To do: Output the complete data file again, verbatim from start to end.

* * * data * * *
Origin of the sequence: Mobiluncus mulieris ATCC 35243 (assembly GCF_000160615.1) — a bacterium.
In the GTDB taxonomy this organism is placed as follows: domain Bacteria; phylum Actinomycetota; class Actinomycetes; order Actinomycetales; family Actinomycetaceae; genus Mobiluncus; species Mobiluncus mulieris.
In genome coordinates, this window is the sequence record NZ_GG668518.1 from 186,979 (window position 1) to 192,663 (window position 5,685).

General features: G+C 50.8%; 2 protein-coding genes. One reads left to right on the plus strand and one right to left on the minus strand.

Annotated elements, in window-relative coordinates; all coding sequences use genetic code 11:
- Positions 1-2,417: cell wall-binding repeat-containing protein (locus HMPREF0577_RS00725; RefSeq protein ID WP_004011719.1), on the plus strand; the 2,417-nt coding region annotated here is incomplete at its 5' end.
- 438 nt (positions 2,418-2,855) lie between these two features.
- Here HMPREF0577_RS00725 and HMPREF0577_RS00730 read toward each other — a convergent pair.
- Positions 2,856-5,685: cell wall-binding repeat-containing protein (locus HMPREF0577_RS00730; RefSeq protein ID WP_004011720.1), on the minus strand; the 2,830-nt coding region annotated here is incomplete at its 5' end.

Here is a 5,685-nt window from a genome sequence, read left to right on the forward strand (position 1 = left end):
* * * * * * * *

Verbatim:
Origin of the sequence: Mobiluncus mulieris ATCC 35243 (assembly GCF_000160615.1) — a bacterium.
In the GTDB taxonomy this organism is placed as follows: domain Bacteria; phylum Actinomycetota; class Actinomycetes; order Actinomycetales; family Actinomycetaceae; genus Mobiluncus; species Mobiluncus mulieris.
In genome coordinates, this window is the sequence record NZ_GG668518.1 from 186,979 (window position 1) to 192,663 (window position 5,685).

General features: G+C 50.8%; 2 protein-coding genes. One reads left to right on the plus strand and one right to left on the minus strand.

Annotated elements, in window-relative coordinates; all coding sequences use genetic code 11:
- Positions 1-2,417: cell wall-binding repeat-containing protein (locus HMPREF0577_RS00725; RefSeq protein ID WP_004011719.1), on the plus strand; the 2,417-nt coding region annotated here is incomplete at its 5' end.
- 438 nt (positions 2,418-2,855) lie between these two features.
- Here HMPREF0577_RS00725 and HMPREF0577_RS00730 read toward each other — a convergent pair.
- Positions 2,856-5,685: cell wall-binding repeat-containing protein (locus HMPREF0577_RS00730; RefSeq protein ID WP_004011720.1), on the minus strand; the 2,830-nt coding region annotated here is incomplete at its 5' end.

Here is a 5,685-nt window from a genome sequence, read left to right on the forward strand (position 1 = left end):